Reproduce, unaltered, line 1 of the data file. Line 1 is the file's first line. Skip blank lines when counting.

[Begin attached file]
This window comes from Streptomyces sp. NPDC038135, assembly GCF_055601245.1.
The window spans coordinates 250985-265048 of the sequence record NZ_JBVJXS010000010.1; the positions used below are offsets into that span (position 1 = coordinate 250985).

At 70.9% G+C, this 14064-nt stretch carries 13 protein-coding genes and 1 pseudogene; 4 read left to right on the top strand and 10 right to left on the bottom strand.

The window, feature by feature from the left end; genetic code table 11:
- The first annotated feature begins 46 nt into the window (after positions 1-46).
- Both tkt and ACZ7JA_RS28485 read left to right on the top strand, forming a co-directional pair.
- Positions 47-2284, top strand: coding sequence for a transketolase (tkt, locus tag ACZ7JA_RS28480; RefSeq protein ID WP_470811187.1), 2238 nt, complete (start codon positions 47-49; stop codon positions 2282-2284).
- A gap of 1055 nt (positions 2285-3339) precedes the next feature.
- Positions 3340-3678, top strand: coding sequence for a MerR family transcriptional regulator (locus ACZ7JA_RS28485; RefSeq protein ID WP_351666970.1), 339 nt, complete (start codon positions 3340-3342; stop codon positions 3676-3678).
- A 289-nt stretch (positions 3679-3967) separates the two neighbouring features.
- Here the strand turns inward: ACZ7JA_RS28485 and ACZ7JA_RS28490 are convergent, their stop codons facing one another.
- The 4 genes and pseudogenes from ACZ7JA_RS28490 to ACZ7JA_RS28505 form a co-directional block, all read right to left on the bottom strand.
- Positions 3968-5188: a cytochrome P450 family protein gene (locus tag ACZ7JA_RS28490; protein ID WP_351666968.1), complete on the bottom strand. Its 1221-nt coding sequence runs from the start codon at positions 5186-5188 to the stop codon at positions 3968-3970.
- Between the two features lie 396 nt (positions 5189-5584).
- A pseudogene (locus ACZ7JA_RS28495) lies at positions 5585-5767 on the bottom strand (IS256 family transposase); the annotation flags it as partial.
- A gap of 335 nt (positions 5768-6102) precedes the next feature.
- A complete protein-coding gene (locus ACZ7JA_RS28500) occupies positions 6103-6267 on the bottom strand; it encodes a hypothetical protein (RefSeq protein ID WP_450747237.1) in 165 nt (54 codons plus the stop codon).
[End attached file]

This window comes from Streptomyces sp. NPDC038135, assembly GCF_055601245.1.